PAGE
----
Study: Nearly half of referrals made to dental specialists go unfulfilled

June 26, 2008
On average, specialists could lose $953 to $5,150 per unfulfilled referral.

DELTONA, Florida--A national research study conducted by Kelton Research has found that among the 53 percent of Americans who have been referred to a dental specialist, nearly one in two (46 percent) of these referrals has gone unfulfilled.

Lost and unfulfilled referrals adversely affect patients by leading to larger health concerns and result in lost revenue for specialists, averaging anywhere from $953 to $5,150 every time a patient neglects to follow through on a dental referral.

The study also revealed that younger Americans, ages 18-49, are much more likely to disregard dental referrals than their older counterparts (50 percent vs. 39 percent).

"The survey exposes the source of a fundamental knowledge disconnect between patients needing urgent and specific dental care and the specialist community that can provide that care when given the proper information," said Rachel Bonsignore, director at Kelton Research. "Leaving the responsibility for referral information transfer between general practitioner and specialist in the hands of the patient is neither efficient nor effective."

Specialists, including a wide range of practices such as endodontists, oral and maxillofacial surgeons, orthodontists, pediatric dentists, periodontists, and prosthodontists, rely heavily on referrals from general dentists in order to provide the best quality of care and treatment to their patients. Unfulfilled referrals can hinder quality health care management and lead to larger health concerns for patients.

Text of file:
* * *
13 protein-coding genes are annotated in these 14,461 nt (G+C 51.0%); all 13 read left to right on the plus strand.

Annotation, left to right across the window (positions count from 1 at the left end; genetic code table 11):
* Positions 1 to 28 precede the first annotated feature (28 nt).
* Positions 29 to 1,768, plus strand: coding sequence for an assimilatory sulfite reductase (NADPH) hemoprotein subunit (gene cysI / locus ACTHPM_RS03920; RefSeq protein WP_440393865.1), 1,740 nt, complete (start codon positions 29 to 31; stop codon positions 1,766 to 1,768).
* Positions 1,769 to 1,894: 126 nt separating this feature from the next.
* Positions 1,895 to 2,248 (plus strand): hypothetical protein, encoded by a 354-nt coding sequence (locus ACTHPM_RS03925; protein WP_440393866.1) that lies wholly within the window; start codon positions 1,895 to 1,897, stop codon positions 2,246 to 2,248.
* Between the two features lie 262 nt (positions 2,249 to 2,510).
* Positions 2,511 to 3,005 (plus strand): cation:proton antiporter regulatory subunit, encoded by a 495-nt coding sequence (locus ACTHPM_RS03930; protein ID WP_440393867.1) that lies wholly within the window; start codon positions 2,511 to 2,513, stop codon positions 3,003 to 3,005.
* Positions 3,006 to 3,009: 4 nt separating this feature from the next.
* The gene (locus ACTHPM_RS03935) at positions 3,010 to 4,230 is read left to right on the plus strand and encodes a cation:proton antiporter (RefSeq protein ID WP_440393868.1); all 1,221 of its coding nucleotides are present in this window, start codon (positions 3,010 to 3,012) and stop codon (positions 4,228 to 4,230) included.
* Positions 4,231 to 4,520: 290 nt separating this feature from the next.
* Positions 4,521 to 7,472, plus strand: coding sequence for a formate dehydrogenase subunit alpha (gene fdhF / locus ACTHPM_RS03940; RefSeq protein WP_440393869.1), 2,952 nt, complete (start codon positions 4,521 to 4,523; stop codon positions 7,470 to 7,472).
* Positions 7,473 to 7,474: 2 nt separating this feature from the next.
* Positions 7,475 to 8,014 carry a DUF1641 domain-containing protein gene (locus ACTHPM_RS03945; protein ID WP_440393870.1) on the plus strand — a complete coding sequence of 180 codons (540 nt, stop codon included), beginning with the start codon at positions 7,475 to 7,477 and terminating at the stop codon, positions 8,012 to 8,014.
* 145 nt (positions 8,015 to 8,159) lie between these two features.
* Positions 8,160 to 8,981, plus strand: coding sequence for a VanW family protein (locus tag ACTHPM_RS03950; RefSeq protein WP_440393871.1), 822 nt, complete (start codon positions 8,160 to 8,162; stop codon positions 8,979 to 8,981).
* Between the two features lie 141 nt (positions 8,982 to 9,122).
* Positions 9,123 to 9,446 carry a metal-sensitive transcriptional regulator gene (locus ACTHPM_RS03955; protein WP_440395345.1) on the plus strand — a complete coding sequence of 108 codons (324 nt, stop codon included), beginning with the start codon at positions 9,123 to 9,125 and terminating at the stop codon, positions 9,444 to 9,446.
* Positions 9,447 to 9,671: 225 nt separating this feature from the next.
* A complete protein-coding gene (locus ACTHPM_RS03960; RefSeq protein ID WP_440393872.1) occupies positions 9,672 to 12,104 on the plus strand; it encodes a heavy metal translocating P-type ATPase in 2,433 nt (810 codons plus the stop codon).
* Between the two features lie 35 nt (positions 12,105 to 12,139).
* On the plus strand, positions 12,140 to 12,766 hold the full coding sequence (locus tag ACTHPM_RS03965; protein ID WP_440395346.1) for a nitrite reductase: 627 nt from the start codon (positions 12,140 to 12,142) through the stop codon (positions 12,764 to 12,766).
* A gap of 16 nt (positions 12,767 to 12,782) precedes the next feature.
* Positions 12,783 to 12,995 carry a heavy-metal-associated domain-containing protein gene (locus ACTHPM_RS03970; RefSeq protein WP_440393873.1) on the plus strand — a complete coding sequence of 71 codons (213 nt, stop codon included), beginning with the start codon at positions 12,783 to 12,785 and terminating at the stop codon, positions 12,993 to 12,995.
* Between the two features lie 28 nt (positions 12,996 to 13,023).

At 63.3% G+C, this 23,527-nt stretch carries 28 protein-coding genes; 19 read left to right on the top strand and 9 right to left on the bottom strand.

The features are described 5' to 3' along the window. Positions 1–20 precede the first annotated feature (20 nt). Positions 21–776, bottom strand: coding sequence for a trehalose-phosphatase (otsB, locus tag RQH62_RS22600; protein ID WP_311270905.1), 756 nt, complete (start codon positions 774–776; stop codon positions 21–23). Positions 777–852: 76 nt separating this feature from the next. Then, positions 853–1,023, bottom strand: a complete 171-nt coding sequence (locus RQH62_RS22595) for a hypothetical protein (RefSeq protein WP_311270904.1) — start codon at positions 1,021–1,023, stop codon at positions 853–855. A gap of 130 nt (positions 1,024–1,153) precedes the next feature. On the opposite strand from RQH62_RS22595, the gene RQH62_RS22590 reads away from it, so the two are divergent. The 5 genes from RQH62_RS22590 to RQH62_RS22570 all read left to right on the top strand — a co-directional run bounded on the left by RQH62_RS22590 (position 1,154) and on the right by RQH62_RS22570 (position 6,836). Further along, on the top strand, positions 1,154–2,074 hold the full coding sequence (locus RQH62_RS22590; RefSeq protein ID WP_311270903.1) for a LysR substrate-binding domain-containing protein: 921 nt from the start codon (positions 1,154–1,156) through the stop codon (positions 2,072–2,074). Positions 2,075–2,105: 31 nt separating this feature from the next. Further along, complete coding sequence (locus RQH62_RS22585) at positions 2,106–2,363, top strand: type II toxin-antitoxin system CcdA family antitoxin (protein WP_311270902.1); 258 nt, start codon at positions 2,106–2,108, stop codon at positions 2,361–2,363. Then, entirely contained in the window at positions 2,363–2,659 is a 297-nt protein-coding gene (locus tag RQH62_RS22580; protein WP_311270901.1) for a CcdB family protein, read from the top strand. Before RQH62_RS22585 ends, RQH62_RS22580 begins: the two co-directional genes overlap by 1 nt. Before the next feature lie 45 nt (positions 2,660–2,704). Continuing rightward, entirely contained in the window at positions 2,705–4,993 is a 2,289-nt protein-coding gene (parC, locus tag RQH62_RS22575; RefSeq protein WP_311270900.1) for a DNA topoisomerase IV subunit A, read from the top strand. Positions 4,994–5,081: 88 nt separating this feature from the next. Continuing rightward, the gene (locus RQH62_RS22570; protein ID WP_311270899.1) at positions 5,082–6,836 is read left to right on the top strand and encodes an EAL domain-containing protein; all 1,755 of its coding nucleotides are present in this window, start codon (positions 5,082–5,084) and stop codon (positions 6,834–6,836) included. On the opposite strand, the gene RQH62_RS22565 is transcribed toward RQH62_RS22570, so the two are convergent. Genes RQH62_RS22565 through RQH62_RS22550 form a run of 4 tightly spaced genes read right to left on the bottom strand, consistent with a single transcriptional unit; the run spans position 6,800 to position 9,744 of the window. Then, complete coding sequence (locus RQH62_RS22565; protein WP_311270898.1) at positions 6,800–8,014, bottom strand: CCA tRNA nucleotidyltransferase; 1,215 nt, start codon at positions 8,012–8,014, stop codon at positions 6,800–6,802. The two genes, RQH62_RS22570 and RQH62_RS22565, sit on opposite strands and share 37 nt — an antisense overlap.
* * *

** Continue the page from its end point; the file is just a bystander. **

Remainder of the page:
"As a general dentist practicing for the past 30 years, I have seen the implications that result from the current antiquated referral system," said Michael Zerivitz, DDS, of Deltona, Fla.

"Delays in treatment processes for patients often lead to larger health issues."
The survey also offered insight on what patients are looking for in a specialist:

* The Human Touch--Nearly two-thirds (65 percent) of patients would be more comfortable seeing a dental specialist if they knew that the specialist was familiar with the specific details of the case.

* Going the Extra Mile--Americans are looking for doctors to familiarize themselves with their unique problems. It would be especially helpful if specialists called ahead of the appointment (29 percent) or let patients know they had their x-rays and records before the visit (60 percent).

* The Right Experience--It is very important to the majority of patients that they're seeing a specialist with experience on issues similar to their own (68 percent).

"The fact that the current referral system is inefficient and obsolete is widely known in our profession," added Zerivitz. "Patients needing specialized treatment deserve better."

For more information about Kelton's services, call (310) 479-4040 or visit Kelton Research.

To read more about dental referrals, go to risk.

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